Engaging HIV Patients in Primary Care by Promoting Acceptance (HIV Engage)

The safety and scientific validity of this study is the responsibility of the study sponsor and investigators. Listing a study does not mean it has been evaluated by the U.S. Federal Government. Read our disclaimer for details. Identifier: NCT02004457
Recruitment Status : Completed
First Posted : December 9, 2013
Last Update Posted : March 9, 2017
Brown University
Information provided by (Responsible Party):
Butler Hospital

November 26, 2013
December 9, 2013
March 9, 2017
March 2013
May 2016   (Final data collection date for primary outcome measure)
  • Frequency of attended primary care medical appointments [ Time Frame: 9 months ]
    The number of primary care medical appointments a participant attends over the course of 9 months.
  • Acceptance and Action Questionnaire-2 [ Time Frame: 9 months ]
    A modified version of the Acceptance and Action Questionnaire-2 (AAQ-2) will be used to quantify the degree to which participants accept their HIV diagnosis and related stresses.
  • HIV Disclosure Scale [ Time Frame: 9 months ]
    The HIV Disclosure Scale will be used to quantify how willing participants are to disclose their HIV status to others.
Same as current
Complete list of historical versions of study NCT02004457 on Archive Site
  • Berger HIV Stigma Scale [ Time Frame: 9 months ]
    The Berger HIV Stigma Scale will used to measure the degree to which participants experience HIV-related stigma.
  • Disclosure to others [ Time Frame: 9 months ]
    The number of individuals to whom the participant discloses his/her HIV status to.
  • Social Support Questionnaire [ Time Frame: 9 months ]
    The Social Support Questionnaire will be used to measure participants' perceived social support.
Same as current
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Engaging HIV Patients in Primary Care by Promoting Acceptance
Engaging HIV Patients in Primary Care by Promoting Acceptance
Engagement in primary care for People Living with HIV/AIDS (PLWHA) is a significant public health concern because reduced commitment to care puts PLWHA at risk for illness progression, death, and transmission of HIV to others. This project will develop a novel treatment, brief acceptance-based behavior therapy (ABBT), to promote self-acceptance of HIV status as a pathway to reducing engagement barriers. The clinical and public health impact of this project will be the development of a simple, low-cost, disseminable intervention that enhances longitudinal commitment to care so PLWHA can obtain effective medical treatments that will prolong survival and improve quality of life. We hypothesize that individuals randomized to brief ABBT will showed increased longitudinal attendance of primary care appointments.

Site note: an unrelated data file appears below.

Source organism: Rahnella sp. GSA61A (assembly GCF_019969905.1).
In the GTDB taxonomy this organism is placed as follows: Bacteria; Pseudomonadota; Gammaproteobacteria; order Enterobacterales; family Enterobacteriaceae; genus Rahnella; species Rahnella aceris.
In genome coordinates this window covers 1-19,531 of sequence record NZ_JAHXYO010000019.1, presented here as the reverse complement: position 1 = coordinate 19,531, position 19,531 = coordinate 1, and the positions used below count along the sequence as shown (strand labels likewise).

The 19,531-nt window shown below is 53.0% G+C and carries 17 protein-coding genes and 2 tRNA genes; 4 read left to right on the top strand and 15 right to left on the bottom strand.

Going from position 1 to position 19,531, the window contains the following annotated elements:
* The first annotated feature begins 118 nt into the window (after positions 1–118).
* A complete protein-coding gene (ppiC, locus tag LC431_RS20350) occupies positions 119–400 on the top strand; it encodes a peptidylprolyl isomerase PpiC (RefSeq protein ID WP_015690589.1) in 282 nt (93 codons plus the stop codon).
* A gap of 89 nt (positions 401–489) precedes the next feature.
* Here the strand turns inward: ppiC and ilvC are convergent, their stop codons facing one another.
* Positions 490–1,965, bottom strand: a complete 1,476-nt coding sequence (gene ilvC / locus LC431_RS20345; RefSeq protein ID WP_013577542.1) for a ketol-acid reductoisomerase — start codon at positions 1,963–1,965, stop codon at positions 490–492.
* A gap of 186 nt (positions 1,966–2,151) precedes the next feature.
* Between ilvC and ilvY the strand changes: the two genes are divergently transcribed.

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Not Applicable
Allocation: Randomized
Intervention Model: Parallel Assignment
Masking: Single (Participant)
Primary Purpose: Treatment
  • Behavioral: ABBT
  • Other: TAU
  • Experimental: Acceptance-based behavior therapy (ABBT)
    ABBT will consist of 2 sessions. The first session will be used to introduce the concept of acceptance and its possible benefits in the context of life values and patient-identified barriers to care engagement. Following a discussion of life values will be a discussion of which, if any, of these values are currently misaligned with the participant's HIV self-care. At the second session, acceptance-based coping skills will be practiced and a behavioral plan will be developed to targets barriers identified in the first session. These discussions will help the participant clarify how best to align their values with decisions on how to manage his/her HIV (e.g. when and how to disclose, what to expect at appointments).
    Intervention: Behavioral: ABBT
  • Placebo Comparator: Treatment-as-usual (TAU)
    TAU will consist of the standard sessions all individuals receive as they enter HIV care and attend their first follow-up visit to review lab results. TAU includes identification of environmental barriers to care, assessment of needs for additional care and corresponding referrals (i.e., for depression, substance abuse), and recommendations to attend HIV support groups.
    Intervention: Other: TAU
Moitra E, LaPlante A, Armstrong ML, Chan PA, Stein MD. Pilot Randomized Controlled Trial of Acceptance-Based Behavior Therapy to Promote HIV Acceptance, HIV Disclosure, and Retention in Medical Care. AIDS Behav. 2017 Sep;21(9):2641-2649. doi: 10.1007/s10461-017-1780-z.

*   Includes publications given by the data provider as well as publications identified by Identifier (NCT Number) in Medline.
January 2017
May 2016   (Final data collection date for primary outcome measure)

Inclusion Criteria:

  • new to the primary care clinic
  • HIV+
  • between 18 and 60 years old
  • entering HIV care for the first time
  • able to speak and read English sufficiently to be able to complete the study procedures
  • have access to a telephone

Exclusion Criteria:

  • psychiatrically or cognitively impaired
Sexes Eligible for Study: All
18 Years to 60 Years   (Adult)
Contact information is only displayed when the study is recruiting subjects
United States
R34MH098694-02( U.S. NIH Grant/Contract )
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Butler Hospital
Butler Hospital
Brown University
Not Provided
Butler Hospital
March 2017

ICMJE     Data element required by the International Committee of Medical Journal Editors and the World Health Organization ICTRP